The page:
The sun beats down, drying paint on my brush before I can even reach the wall in front of me. The scissor lift beeps as we move up to the top of the wall, providing a unique view of the tops of the Marietta Square's buildings. A train rolls past, blaring its horn in greeting as we turn and wave.
"It looks amazing! It's just what these walls have needed! Thank you!" These were just a few of the phrases we heard as my mother and I painted murals on a number of walls around the Historic Marietta Square. I helped paint four of the twelve murals that were painted for the inaugural Mountain to River Trail Festival, a celebration of public art, with not just the mural installations, but also a sculpture garden, as well as dancers, musicians, and performers expressing their creativity around Marietta.
Two of the murals we painted were direct references to the history of the Marietta Square: Big Little Chickens, a whimsical reference to the building's previous business as a feed & seed store, and The McPherson Tire Shop, which was taken from a mid-20th century photograph of my great-grandfather and great-grandmother's business that was once on the same property. The other two murals were a fun piece, an optical illusion of a black and white swirling vortex, and what I hope will become an icon of the Marietta Art Scene, our town's name emblazoned in juicy, bright lettering on a black background.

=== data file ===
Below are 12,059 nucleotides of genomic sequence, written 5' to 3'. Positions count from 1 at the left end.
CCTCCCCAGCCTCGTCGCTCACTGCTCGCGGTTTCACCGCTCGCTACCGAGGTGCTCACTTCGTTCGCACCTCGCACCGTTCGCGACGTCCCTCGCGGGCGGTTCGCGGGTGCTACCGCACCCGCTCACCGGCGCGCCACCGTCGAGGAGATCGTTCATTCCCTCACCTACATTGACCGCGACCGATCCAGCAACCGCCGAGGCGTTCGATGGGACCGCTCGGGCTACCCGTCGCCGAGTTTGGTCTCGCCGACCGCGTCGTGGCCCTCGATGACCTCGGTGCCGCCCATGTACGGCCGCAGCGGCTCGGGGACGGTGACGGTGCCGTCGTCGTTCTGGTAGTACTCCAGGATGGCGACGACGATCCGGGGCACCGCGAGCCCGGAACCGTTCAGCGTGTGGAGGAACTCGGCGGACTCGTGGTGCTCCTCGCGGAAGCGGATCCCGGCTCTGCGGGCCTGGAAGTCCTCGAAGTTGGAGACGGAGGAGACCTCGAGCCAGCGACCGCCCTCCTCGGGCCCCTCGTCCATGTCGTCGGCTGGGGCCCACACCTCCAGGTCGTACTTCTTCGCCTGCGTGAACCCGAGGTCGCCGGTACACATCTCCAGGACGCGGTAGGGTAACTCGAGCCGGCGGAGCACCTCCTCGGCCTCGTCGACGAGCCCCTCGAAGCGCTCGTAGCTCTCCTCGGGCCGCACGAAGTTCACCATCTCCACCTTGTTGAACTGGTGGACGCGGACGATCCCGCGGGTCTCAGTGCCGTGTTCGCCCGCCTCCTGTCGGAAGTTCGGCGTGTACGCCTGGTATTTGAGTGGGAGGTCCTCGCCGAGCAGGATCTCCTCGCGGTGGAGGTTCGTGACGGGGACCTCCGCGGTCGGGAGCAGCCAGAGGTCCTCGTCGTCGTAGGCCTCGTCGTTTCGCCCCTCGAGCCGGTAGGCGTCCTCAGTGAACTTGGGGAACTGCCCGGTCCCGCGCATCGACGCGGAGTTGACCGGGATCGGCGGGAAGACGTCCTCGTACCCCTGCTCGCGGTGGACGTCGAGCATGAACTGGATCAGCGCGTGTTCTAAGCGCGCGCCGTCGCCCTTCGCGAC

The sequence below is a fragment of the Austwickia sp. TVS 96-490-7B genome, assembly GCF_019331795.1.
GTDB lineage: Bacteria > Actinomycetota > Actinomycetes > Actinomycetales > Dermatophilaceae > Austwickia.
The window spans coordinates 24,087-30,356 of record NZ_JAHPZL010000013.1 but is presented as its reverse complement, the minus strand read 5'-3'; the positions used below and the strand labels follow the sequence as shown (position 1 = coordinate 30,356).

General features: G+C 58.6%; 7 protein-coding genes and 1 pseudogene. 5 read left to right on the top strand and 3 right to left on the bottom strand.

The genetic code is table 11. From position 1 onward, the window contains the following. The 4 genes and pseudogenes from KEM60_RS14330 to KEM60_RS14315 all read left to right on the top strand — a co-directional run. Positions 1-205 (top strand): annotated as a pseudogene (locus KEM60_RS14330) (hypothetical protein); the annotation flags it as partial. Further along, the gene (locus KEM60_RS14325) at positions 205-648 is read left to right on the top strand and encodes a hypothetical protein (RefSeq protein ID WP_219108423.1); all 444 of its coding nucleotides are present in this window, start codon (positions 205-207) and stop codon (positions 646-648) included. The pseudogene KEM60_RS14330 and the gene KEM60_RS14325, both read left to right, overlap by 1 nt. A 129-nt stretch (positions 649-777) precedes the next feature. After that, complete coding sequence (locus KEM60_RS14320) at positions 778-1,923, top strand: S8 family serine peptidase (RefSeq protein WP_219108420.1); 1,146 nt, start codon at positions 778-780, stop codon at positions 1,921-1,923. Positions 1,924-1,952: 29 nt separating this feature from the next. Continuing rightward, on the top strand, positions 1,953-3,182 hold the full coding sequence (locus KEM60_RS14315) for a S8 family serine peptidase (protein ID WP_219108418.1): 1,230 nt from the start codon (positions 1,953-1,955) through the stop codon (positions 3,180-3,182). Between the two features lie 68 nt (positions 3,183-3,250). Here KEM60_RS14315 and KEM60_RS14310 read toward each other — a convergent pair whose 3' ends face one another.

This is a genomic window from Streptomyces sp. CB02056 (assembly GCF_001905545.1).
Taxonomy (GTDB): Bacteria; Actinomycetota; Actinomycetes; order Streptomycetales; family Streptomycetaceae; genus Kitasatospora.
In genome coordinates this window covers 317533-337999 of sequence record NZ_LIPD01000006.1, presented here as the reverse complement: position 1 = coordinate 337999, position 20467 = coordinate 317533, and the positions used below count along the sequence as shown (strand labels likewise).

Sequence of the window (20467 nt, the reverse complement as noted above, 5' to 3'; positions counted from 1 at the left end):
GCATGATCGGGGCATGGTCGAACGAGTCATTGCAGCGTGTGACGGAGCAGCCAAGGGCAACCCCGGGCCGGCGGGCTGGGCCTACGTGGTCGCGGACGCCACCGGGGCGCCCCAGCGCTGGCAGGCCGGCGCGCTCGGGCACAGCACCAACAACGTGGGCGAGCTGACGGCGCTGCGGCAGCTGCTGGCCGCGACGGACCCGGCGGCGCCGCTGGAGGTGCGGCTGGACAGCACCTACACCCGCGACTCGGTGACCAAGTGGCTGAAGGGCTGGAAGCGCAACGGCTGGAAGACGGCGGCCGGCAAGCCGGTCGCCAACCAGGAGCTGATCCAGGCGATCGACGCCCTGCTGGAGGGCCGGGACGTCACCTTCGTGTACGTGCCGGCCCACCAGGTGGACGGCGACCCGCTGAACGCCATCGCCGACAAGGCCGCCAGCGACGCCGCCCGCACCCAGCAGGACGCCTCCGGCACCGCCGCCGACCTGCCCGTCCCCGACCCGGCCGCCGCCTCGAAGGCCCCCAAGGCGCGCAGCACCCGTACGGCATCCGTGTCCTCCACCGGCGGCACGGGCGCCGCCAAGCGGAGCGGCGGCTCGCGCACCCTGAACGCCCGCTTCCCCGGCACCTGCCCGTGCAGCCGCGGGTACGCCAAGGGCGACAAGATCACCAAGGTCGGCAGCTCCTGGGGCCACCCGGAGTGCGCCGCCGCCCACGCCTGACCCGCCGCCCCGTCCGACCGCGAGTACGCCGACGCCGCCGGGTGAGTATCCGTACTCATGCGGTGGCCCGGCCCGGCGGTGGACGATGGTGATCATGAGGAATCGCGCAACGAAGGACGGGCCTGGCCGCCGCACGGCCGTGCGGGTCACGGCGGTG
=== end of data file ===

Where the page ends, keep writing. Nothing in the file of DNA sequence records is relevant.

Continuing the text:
This was an amazing expression of art, and I felt so blessed to be a part of the team that worked to kick start what Marietta has needed for so long. As tiring as the work was, it was worth it to see art meeting history in our little town, and to hear the huge outpouring of excitement and support from everyone who visited the Square and saw what we were working on. Even if all of the murals were painted over tomorrow, I would still feel satisfied that I was a part of such a cool contribution to my town.